The Government and Parliament

The functions of Parliament

Parliament's most important function is to exercise its legislative powers. Parliament has an independent right to submit legislative proposals, but in practice most decisions taken in Parliament are based on government proposals.

All proposals and initiatives are prepared in committees before final consideration. Once the report of the committee preparing a matter has been issued, the proposal is submitted to its first reading in a plenary session of Parliament. Legislative proposals are finally accepted or rejected during their second reading by the plenary session.

An Act adopted by Parliament is submitted to the President of the Republic for confirmation. The President must decide on confirmation within three months of the submission of the Act. If the President does not confirm the Act, it is returned to Parliament for further consideration. If Parliament readopts the Act without material alterations, it enters into force without confirmation. The Act must be signed by the President of the Republic. Unfinished business is carried over to the next parliamentary session unless parliamentary elections intervene.

The approval of Parliament is required for such treaties and other international obligations that contain provisions of a legislative nature or are otherwise significant. Parliament also takes the most important decisions related to State finances including decisions on the budget and taxes.

The Parliament considers those European Commission proposals for acts, agreements and other measures which are to be decided in the European Union and which otherwise, according to the Constitution, would fall within the competence of the Parliament. In such cases, the Government communicates the proposal to Parliament in order to determine its position. The Bank of Finland and the Social Insurance Institution operate under the supervision of Parliament.

Ministers and parliamentary work

Each minister has the right to attend the plenary sessions of Parliament and participate in its discussions. Ministers attend the meetings of the parliamentary committees only on request.

Successful discharge of ministerial duties requires active participation in the work of Parliament. Ministers should, in particular, follow the handling in Parliament of matters which fall within their own field of competence, and should attend plenary sessions on such occasions.

The minister concerned should address plenary session of Parliament during the preliminary debate and the first reading of a Government bill and participate in the debate as necessary.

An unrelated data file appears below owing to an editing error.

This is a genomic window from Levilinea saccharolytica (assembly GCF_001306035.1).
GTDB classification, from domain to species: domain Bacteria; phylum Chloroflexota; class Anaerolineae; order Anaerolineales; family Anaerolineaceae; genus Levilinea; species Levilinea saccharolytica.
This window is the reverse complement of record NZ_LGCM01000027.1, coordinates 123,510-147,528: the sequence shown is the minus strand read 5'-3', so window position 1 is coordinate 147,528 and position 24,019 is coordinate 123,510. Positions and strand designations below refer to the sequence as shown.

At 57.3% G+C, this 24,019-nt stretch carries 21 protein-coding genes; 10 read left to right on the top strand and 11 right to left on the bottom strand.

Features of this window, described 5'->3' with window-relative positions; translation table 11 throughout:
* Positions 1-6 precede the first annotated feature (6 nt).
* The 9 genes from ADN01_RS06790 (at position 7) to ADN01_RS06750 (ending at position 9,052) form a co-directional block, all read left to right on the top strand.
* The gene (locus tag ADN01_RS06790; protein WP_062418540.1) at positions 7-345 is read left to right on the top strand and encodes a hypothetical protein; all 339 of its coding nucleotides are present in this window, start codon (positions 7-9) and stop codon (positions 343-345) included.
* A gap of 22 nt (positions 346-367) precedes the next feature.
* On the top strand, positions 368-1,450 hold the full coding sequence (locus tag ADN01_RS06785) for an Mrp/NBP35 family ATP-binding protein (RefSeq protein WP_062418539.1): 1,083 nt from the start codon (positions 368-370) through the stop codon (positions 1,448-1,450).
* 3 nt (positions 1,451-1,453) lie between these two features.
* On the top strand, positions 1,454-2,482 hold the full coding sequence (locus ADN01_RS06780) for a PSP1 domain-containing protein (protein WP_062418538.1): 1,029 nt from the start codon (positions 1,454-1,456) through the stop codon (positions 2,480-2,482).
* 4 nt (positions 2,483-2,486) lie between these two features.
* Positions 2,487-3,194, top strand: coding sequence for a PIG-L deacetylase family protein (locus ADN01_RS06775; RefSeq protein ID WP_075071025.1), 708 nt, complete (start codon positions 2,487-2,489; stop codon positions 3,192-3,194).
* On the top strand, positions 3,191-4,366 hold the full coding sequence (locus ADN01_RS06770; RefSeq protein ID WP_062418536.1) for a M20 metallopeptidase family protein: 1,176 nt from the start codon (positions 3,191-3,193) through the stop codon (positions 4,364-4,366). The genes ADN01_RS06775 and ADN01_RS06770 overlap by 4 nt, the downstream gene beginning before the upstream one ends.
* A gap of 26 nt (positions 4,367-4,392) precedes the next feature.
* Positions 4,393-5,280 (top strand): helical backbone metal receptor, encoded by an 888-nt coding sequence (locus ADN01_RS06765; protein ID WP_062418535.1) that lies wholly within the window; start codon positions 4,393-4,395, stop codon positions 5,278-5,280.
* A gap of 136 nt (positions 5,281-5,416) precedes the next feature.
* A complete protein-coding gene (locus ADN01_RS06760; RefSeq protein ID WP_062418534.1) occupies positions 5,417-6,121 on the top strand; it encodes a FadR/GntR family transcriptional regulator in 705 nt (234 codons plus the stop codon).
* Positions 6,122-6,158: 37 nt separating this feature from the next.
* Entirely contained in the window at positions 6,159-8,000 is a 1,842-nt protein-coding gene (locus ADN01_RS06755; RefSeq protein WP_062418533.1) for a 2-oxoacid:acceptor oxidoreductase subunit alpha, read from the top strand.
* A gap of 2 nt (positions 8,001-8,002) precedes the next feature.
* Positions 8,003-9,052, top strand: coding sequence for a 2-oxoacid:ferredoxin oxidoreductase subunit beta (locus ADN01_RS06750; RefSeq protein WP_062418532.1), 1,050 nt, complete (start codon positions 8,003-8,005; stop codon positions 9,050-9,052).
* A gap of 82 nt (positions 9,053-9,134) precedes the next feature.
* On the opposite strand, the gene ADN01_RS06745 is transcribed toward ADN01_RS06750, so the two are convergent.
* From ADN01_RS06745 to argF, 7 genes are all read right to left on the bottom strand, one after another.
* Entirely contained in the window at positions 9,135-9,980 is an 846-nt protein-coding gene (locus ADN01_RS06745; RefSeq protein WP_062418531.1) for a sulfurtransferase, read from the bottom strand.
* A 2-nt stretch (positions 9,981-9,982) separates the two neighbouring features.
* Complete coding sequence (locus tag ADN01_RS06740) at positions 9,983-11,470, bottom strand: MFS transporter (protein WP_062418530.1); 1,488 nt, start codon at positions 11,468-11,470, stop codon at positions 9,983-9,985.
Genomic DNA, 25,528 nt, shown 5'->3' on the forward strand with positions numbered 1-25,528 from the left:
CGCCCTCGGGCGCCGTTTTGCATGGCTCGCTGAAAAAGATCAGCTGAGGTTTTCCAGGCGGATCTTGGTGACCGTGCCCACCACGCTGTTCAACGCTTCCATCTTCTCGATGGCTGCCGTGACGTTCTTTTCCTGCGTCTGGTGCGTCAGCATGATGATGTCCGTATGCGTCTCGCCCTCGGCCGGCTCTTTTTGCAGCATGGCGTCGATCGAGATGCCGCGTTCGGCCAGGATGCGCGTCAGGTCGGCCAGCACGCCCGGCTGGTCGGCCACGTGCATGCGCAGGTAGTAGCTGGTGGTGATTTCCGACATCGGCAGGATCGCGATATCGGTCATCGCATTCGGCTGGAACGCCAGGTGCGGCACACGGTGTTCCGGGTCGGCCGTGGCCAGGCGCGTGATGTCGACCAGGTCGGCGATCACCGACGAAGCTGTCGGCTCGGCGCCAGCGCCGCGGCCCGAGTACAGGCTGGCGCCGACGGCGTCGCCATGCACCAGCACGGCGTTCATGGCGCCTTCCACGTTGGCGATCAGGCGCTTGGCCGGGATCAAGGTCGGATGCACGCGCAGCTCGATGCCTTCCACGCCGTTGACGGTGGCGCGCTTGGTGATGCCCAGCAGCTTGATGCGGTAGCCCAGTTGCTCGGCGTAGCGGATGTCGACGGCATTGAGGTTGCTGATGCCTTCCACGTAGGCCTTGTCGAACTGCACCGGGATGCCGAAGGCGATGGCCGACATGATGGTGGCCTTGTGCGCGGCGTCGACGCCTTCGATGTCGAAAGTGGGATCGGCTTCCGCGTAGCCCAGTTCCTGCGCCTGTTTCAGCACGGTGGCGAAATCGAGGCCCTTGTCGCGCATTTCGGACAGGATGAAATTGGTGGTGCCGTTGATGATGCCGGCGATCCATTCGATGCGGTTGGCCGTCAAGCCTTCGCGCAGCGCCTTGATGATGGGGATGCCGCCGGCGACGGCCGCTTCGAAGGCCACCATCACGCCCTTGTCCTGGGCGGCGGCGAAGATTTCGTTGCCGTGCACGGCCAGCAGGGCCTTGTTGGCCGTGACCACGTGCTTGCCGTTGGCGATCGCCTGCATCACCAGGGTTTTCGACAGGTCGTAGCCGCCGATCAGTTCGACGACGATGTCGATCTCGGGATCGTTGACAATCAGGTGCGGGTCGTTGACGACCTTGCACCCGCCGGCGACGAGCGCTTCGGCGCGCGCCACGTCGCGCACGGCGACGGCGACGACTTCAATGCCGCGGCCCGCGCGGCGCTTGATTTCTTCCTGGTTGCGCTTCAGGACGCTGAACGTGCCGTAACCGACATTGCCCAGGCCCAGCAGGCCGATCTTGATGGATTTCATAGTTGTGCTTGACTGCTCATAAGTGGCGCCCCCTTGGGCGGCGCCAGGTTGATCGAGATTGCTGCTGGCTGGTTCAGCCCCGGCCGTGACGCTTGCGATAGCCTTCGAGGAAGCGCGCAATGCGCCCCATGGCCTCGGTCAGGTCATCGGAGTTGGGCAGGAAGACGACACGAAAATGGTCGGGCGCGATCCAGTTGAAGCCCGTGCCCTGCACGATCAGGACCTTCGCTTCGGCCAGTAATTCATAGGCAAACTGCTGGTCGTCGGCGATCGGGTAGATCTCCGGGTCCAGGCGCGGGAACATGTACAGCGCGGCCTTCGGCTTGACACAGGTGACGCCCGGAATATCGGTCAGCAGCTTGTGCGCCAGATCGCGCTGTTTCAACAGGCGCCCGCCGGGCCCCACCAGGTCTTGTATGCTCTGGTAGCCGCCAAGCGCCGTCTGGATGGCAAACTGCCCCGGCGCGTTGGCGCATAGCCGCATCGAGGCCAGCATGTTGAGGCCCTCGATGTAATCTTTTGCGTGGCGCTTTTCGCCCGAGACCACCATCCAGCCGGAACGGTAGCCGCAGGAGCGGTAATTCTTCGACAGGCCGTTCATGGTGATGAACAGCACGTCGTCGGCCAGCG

Government Annual Report

Parliament is responsible for supervising the activities of the Government. For this purpose, the Government submits annually a report to Parliament. Government annual report contains information on the Government’s activities, the management of central government finances and compliance with the Budget as well as on the measures undertaken in response to parliamentary decisions. This report is considered in Parliament by the Audit Committee and then in plenary session.


An interpellation is a question submitted by at least twenty Members of Parliament to the Government or a minister concerning a matter falling within their mandate. Interpellations must be addressed to the Parliament’s Central Office. All interpellations are raised at a Parliament plenary session and sent for consideration to the Government. The Government formulates the answers to interpellations.

If a motion of no confidence is put forward during the debate on an interpellation, Parliament will, at the end of the proceedings, hold a vote of confidence on whether the Government or a particular minister enjoys the confidence of Parliament.

Written questions

Members of Parliament may submit a written request to a minister on a matter falling within the minister's mandate. Written questions are sent from Parliament to the Prime Minister’s Office which then forwards them to the appropriate minister. After the Prime Minister’s Office has received the question, a ministry has 21 days to provide a written answer directly to Parliament.

Question time

Parliamentary question time is normally held on Thursdays at 16.00, in connection with a Parliament plenary session. The Speaker's Council may, however, decide to hold it either immediately before or immediately after a plenary session.

During question time, ministers answer unrehearsed questions. No more than a minute can be devoted to answering each question. Questions are devoted to a specific theme or matters belonging to a specific administrative sector. The Speaker's Council agrees on the theme for question time in advance with the Government.

Topical discussions

The Speaker's Council may decide to organise a discussion on an issue of pressing topical interest, ruling at the same time on the practical aspects of the debate. The timing of the debate and the contributions of ministers is agreed in advance with the Government.

Reports and statements

The Government may submit a statement or report relating to governance or international relations to Parliament. Government reports are normally first discussed in committee; the resulting committee report then serves as a basis for debate by MPs. Government statements can also be sent for discussion in committee.

Debate on a Government statement may conclude with a vote of confidence on the Government or an individual minister. Votes of confidence cannot be held on the basis of Government reports.

Prime Minister’s announcement

At a time agreed with the Speaker, the Prime Minister may deliver an announcement to Parliament on some aspect of government business. The announcement may also be delivered by another minister designated by the Prime Minister. The announcement is followed by a general debate in plenary session without a vote.